Despite Friction, Turkey Pursuing Energy Deals with Arbil, Baghdad

Despite Baghdad’s harsh reaction to the Iraqi Kurdish Regional Government’s exports of crude oil to Turkey, Ankara plans to move ahead with new energy cooperation projects with the Iraqi government.



A technical delegation from the Iraqi government will visit Turkey shortly for negotiations on the Basra-Kirkuk pipeline project agreement, an official from the Ministry of Energy told the Hürriyet Daily News yesterday. “The Kirkuk-Ceyhan pipeline operates at a capacity of only 35 percent. The Basra-Kirkuk line will increase the capacity for oil transported to Ceyhan,” the official said, adding that Iraq had requested the project.

Ties with both sides

Elaborating on news reports that Baghdad has declared Turkey’s import of crude oil from the Iraqi Kurdish government to be illegal, the Turkish official said the problem was between Iraq’s central government and Arbil, not with Turkey. Ankara is enhancing energy cooperation with the Iraqi government as well as the regional government, the official said.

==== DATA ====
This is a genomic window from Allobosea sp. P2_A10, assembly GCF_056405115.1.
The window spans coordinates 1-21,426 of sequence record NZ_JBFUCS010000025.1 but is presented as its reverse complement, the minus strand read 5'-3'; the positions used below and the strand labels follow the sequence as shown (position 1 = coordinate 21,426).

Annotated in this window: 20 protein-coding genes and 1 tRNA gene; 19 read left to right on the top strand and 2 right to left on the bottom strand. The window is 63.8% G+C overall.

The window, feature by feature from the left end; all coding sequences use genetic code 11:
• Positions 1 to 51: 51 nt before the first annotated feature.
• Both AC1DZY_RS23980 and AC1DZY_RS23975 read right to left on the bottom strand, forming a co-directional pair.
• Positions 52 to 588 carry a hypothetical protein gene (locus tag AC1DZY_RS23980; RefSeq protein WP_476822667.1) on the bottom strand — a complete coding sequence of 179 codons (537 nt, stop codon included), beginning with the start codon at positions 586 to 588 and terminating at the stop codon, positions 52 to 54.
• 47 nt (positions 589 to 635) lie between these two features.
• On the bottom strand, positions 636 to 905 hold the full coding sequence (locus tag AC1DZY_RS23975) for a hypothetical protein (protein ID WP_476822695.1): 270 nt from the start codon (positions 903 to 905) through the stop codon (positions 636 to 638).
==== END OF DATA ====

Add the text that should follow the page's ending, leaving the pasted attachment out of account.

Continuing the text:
The Kurdish Regional Government began exporting an unspecified amount of crude oil by truck to Turkey last week, where it can be refined into various products before being taken back to northern Iraq, the official said.

However, the central government in Baghdad insists that it reserves the sole right to export oil, which accounts for the lion’s share of the country’s income.

The Iraqi government said crude-oil exports from northern Iraq to Turkey were “illegal” and threatened to take “appropriate action,” in a continuation of recent tensions between the two.

“This is an illegal and unconstitutional business that we will take the right decision on,” said Faisal Abdullah, spokesman for Iraq’s Deputy Prime Minister for Energy Hussein al-Shahristani.

“The Oil Ministry [in Baghdad] solely reserves the right to export crude oil, gas or oil products to other countries,” Mr. Abdullah said.

A dispute over oil between Baghdad and the Kurdish government in Arbil has worsened recently, with Iraqi Kurds having stepped up oil production and export capabilities, and also cutting off oil exports to Iraq in a payment row.

The Kurdish Regional Government has signed dozens of contracts with foreign oil firms, despite the central government saying that all oil contracts must go through Baghdad.

You might also like

Comments are closed.